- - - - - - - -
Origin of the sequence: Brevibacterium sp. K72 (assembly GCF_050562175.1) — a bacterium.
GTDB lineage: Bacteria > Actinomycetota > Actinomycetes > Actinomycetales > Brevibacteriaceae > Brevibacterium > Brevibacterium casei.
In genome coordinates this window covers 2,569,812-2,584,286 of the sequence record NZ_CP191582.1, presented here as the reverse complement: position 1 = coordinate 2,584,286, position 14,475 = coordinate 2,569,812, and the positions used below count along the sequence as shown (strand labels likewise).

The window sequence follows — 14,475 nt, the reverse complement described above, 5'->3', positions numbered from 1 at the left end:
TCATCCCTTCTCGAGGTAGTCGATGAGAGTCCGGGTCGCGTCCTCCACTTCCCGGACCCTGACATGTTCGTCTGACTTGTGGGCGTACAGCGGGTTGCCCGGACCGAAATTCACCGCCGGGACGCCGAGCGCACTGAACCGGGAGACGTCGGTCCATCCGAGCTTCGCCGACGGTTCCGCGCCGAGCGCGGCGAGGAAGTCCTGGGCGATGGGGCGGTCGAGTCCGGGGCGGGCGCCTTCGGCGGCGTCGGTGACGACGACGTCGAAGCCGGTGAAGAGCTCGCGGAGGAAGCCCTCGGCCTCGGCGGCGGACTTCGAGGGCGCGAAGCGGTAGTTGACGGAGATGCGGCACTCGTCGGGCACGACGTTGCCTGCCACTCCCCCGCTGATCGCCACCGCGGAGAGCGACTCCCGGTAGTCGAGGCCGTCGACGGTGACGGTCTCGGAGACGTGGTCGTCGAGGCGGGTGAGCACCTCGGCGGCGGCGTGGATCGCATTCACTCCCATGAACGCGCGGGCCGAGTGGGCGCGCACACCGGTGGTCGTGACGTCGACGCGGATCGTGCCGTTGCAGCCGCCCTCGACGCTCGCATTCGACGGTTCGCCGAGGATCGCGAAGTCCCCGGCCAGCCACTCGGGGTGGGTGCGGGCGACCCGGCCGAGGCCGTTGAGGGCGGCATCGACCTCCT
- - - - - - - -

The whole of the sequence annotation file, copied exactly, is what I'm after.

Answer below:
Origin of the sequence: Brevibacterium sp. K72 (assembly GCF_050562175.1) — a bacterium.
GTDB lineage: Bacteria > Actinomycetota > Actinomycetes > Actinomycetales > Brevibacteriaceae > Brevibacterium > Brevibacterium casei.
In genome coordinates this window covers 2,569,812-2,584,286 of the sequence record NZ_CP191582.1, presented here as the reverse complement: position 1 = coordinate 2,584,286, position 14,475 = coordinate 2,569,812, and the positions used below count along the sequence as shown (strand labels likewise).

The window sequence follows — 14,475 nt, the reverse complement described above, 5'->3', positions numbered from 1 at the left end:
TCATCCCTTCTCGAGGTAGTCGATGAGAGTCCGGGTCGCGTCCTCCACTTCCCGGACCCTGACATGTTCGTCTGACTTGTGGGCGTACAGCGGGTTGCCCGGACCGAAATTCACCGCCGGGACGCCGAGCGCACTGAACCGGGAGACGTCGGTCCATCCGAGCTTCGCCGACGGTTCCGCGCCGAGCGCGGCGAGGAAGTCCTGGGCGATGGGGCGGTCGAGTCCGGGGCGGGCGCCTTCGGCGGCGTCGGTGACGACGACGTCGAAGCCGGTGAAGAGCTCGCGGAGGAAGCCCTCGGCCTCGGCGGCGGACTTCGAGGGCGCGAAGCGGTAGTTGACGGAGATGCGGCACTCGTCGGGCACGACGTTGCCTGCCACTCCCCCGCTGATCGCCACCGCGGAGAGCGACTCCCGGTAGTCGAGGCCGTCGACGGTGACGGTCTCGGAGACGTGGTCGTCGAGGCGGGTGAGCACCTCGGCGGCGGCGTGGATCGCATTCACTCCCATGAACGCGCGGGCCGAGTGGGCGCGCACACCGGTGGTCGTGACGTCGACGCGGATCGTGCCGTTGCAGCCGCCCTCGACGCTCGCATTCGACGGTTCGCCGAGGATCGCGAAGTCCCCGGCCAGCCACTCGGGGTGGGTGCGGGCGACCCGGCCGAGGCCGTTGAGGGCGGCATCGACCTCCT